Saturday, March 19, 2011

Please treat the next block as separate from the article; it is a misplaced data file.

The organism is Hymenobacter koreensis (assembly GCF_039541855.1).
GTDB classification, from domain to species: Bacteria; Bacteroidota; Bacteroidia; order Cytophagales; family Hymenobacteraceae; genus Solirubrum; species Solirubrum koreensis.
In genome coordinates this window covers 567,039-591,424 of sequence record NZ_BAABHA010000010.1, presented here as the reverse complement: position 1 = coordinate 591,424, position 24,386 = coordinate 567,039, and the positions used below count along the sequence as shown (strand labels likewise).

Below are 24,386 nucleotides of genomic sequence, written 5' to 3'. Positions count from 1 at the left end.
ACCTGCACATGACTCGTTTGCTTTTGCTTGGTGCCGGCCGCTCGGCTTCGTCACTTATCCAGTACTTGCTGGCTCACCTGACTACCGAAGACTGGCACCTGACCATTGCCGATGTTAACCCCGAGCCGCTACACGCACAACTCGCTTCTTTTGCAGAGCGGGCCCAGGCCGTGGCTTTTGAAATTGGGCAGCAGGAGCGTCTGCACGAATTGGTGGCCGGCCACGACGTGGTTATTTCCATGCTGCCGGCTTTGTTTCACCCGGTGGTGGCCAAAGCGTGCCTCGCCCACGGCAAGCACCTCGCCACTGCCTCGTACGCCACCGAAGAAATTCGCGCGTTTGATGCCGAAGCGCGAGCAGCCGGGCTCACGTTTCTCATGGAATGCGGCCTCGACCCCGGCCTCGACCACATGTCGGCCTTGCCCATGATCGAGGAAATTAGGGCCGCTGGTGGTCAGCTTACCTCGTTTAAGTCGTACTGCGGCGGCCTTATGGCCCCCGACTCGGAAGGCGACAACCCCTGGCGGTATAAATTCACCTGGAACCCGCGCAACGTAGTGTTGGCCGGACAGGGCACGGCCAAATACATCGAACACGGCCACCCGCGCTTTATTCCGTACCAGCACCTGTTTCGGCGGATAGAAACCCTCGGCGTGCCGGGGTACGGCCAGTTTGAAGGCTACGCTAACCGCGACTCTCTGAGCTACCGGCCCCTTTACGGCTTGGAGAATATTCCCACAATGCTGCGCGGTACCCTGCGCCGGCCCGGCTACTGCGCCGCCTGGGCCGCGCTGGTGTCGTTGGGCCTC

In the ravine Menepahta stood to her feet. Her whole body felt stiff and chilled to the bone. With only filtered moonlight to guide her, she walked through the shadows of the deep creek bed in search of wood for a fire. A short time later she found what she was looking for. The rotten log was about a foot in diameter and it crumbled easily in her hands. The outer bark was wet but by digging inside she found it to have a dry powdery inner consistency, perfect for starting a fire. She rolled the entire log over to her cave and in a few moments she had scooped out a nice pile of soft tinder. Walking in a crouch through the creek, she gathered an armload of limbs about the thickness of her finger and smaller. She laid these next to the tinder. Getting on her knees she crawled inside the cave and positioned herself beside the pile of wood. Reaching her hand into the leather pouch at her waist, she took out her fire starter. This consisted of dried pine needles and cotton fibers, a charred cloth, a flint stone, and small piece of steel. With trembling fingers, Menepahta pulled at the cotton fibers and mixed it with the needles until she had formed a small object resembling a bird’s nest. Into the nest she placed the tiny charred cloth. Setting the nest on the ground, she took the flint and steel in her hands, and holding them close to the char cloth, she scraped the flint against the steel as sharply as her shaking hands would allow. Sparks flew and landed on the cloth, which started smoking. She quickly grabbed the nest and holding it in her hands she blew gently on the smoking char. A tiny flame flared up and began spreading through the cotton nest. Setting her flaming bundle on the ground, she quickly began covering it with the dry powdery tinder from the log. Above this she fashioned a teepee with the pile of twigs. A few moments later she watched as flames from the fire flickered higher and higher, illuminating the interior of her small shelter. She ventured out again and found larger limbs which would make nice hot coals. Back in the cave she sat down and stretched out her hands and feet toward the fire. She was glad that the cave contained most of the smoke from the fire. This would make it more difficult for her pursuers to find her. As her feet warmed and she painfully felt feeling return to them, she said a silent prayer of thanksgiving to the Great Spirit. He who gives fire and brings warmth to the earth was worthy of her devotion. As the heat from the fire chased the chills from her body, Menepahta stared into the flames and thought of Jacob. She closed her eyes and tasted the salty tears of her soul that rolled onto her lips.